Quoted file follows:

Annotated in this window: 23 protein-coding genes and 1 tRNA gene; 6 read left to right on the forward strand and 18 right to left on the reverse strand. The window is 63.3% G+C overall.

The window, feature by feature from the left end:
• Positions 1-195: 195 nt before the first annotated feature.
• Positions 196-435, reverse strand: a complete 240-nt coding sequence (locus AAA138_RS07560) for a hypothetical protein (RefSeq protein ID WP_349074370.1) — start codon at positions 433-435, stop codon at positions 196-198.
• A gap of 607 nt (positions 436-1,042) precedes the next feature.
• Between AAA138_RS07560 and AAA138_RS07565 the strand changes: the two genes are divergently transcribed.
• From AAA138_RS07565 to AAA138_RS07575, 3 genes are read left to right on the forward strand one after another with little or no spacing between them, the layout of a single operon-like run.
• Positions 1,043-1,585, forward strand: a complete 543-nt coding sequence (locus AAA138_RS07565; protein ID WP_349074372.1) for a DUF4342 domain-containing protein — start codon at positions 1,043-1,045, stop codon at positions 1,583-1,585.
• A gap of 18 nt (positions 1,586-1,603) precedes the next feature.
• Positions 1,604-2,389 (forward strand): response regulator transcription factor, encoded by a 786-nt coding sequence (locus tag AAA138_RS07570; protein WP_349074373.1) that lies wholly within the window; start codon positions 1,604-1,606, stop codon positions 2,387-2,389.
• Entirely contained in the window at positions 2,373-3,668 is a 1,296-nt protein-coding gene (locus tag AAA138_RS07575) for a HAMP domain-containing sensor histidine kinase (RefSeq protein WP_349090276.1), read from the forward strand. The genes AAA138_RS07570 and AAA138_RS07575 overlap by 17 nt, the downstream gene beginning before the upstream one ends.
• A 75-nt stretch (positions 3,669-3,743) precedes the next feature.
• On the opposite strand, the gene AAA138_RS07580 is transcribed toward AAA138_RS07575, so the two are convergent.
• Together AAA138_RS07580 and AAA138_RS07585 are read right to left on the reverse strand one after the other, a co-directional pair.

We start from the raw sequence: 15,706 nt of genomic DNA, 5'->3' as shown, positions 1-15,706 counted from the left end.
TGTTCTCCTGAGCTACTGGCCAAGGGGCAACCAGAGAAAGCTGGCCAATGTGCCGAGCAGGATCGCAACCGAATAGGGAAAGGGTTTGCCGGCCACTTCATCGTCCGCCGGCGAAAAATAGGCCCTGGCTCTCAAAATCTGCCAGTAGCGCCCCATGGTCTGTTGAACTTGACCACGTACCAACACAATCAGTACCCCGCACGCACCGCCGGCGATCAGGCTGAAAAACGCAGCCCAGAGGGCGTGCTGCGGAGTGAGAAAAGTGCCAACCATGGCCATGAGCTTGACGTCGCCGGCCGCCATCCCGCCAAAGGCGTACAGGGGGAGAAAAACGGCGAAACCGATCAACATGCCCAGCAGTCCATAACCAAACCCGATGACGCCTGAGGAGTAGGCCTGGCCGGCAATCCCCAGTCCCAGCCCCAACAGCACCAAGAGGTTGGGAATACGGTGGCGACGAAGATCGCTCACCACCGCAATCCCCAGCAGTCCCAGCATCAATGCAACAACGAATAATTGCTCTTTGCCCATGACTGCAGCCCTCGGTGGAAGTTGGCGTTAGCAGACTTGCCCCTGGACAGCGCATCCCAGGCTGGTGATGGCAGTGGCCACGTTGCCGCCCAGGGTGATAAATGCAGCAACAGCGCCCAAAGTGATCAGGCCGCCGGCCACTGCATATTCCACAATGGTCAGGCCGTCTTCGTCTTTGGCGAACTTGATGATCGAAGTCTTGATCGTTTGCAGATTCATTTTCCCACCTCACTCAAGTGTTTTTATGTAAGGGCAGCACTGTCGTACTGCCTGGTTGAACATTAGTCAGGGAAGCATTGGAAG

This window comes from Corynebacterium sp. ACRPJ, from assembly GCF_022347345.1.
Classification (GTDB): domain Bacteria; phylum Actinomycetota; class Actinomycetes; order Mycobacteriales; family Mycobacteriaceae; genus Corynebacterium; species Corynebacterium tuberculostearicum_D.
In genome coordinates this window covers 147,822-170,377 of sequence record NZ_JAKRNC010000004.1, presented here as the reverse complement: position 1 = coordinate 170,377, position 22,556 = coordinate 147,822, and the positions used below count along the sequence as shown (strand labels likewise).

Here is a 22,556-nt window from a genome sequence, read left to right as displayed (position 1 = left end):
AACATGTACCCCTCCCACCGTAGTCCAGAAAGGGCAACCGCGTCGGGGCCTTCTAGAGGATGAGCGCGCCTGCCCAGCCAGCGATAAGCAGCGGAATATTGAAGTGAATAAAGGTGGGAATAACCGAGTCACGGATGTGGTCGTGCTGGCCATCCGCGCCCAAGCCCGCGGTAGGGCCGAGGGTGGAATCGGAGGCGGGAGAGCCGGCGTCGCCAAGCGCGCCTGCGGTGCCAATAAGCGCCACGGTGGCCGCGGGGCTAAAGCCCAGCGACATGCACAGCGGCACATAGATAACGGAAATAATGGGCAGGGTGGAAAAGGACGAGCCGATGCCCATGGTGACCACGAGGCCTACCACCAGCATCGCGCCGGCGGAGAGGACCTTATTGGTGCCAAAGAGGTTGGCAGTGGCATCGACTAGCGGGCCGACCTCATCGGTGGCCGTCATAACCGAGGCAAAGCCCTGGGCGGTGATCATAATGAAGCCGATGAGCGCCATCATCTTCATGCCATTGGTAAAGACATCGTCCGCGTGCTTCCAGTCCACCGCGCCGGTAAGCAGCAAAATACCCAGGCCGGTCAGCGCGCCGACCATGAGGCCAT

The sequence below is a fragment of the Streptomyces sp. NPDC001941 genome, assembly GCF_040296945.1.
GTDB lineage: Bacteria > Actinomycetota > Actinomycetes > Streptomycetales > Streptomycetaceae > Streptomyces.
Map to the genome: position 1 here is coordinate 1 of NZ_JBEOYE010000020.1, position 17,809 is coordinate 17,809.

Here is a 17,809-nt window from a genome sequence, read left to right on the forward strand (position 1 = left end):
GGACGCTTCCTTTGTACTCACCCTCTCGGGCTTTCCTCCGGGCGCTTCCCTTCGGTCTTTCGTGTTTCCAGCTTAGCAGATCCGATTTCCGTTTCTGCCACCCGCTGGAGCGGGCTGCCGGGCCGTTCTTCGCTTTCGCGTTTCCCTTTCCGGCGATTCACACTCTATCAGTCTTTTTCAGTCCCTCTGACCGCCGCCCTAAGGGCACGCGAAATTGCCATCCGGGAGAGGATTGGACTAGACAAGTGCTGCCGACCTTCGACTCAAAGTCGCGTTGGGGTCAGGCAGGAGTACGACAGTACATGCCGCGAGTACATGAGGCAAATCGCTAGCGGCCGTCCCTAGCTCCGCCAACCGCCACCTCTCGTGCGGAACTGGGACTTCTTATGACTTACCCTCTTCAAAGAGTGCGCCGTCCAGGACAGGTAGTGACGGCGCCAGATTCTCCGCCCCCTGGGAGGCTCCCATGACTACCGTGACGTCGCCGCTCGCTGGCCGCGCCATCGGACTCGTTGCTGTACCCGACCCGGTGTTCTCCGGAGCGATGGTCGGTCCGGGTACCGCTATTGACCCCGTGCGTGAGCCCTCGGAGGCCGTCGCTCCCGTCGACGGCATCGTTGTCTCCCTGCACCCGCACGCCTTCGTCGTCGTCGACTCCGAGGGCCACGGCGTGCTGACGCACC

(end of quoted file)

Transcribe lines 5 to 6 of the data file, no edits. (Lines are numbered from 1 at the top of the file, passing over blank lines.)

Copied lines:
• A gap of 607 nt (positions 436-1,042) precedes the next feature.
• Between AAA138_RS07560 and AAA138_RS07565 the strand changes: the two genes are divergently transcribed.